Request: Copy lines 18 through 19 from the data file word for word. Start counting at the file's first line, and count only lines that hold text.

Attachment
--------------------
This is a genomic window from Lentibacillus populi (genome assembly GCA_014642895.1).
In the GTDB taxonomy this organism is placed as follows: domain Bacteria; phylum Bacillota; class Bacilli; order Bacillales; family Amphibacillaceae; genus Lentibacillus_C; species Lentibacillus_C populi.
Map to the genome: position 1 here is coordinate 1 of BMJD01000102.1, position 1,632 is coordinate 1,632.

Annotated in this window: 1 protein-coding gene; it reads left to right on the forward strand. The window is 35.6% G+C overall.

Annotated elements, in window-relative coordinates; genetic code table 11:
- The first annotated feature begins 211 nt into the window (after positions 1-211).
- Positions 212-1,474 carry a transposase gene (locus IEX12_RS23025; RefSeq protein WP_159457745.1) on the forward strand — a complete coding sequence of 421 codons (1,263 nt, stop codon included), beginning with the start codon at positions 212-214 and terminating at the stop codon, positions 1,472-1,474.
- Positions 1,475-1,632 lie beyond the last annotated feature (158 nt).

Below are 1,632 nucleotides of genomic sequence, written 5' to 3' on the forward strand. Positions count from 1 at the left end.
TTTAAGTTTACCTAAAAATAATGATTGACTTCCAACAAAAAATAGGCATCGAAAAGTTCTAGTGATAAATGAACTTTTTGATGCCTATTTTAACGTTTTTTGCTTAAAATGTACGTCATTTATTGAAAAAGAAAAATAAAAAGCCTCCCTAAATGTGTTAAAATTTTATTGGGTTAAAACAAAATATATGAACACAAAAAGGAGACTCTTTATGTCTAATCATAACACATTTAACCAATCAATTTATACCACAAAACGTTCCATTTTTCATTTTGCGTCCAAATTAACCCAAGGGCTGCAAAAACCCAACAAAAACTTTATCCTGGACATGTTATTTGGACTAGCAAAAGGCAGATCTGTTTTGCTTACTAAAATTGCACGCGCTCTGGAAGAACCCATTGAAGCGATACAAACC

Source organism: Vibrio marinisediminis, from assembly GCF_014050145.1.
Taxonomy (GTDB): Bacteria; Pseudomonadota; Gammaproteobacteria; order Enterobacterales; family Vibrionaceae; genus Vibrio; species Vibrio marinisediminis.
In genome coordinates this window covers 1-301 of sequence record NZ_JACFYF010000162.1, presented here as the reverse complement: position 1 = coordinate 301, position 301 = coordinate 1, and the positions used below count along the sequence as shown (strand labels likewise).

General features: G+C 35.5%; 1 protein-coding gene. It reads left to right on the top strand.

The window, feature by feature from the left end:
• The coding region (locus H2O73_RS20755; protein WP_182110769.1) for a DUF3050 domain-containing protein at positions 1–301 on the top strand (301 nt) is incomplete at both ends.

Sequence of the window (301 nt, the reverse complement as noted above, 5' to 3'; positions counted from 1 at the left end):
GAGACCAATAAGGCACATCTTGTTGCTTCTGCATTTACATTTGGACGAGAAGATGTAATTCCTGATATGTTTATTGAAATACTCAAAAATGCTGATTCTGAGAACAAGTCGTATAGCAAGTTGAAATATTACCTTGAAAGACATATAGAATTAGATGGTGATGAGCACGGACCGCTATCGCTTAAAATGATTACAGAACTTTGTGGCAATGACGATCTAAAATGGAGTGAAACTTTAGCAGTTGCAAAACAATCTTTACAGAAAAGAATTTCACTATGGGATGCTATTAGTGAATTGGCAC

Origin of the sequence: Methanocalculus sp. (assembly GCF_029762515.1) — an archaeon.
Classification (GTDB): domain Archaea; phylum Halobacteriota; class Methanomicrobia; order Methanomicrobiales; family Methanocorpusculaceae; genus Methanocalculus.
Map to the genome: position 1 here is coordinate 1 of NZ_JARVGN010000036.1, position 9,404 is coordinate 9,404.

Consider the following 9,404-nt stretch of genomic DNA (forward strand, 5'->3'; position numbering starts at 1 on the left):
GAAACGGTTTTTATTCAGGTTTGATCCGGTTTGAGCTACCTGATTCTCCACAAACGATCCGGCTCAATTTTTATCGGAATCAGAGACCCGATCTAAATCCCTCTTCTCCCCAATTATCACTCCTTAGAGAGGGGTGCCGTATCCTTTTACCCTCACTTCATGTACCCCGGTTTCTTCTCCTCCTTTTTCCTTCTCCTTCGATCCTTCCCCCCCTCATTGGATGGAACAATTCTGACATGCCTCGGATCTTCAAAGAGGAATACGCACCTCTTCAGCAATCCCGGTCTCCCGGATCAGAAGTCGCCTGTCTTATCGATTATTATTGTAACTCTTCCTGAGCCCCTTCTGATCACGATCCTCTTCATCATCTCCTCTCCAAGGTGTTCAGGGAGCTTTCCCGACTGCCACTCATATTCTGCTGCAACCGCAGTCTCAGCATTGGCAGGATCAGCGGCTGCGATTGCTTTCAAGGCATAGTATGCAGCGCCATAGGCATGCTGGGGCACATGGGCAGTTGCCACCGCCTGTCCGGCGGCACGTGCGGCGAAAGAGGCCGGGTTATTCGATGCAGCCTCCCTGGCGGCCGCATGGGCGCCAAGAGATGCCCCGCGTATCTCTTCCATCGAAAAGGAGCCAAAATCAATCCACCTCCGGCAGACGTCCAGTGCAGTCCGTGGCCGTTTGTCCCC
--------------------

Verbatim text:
GAGACCAATAAGGCACATCTTGTTGCTTCTGCATTTACATTTGGACGAGAAGATGTAATTCCTGATATGTTTATTGAAATACTCAAAAATGCTGATTCTGAGAACAAGTCGTATAGCAAGTTGAAATATTACCTTGAAAGACATATAGAATTAGATGGTGATGAGCACGGACCGCTATCGCTTAAAATGATTACAGAACTTTGTGGCAATGACGATCTAAAATGGAGTGAAACTTTAGCAGTTGCAAAACAATCTTTACAGAAAAGAATTTCACTATGGGATGCTATTAGTGAATTGGCAC

Origin of the sequence: Methanocalculus sp. (assembly GCF_029762515.1) — an archaeon.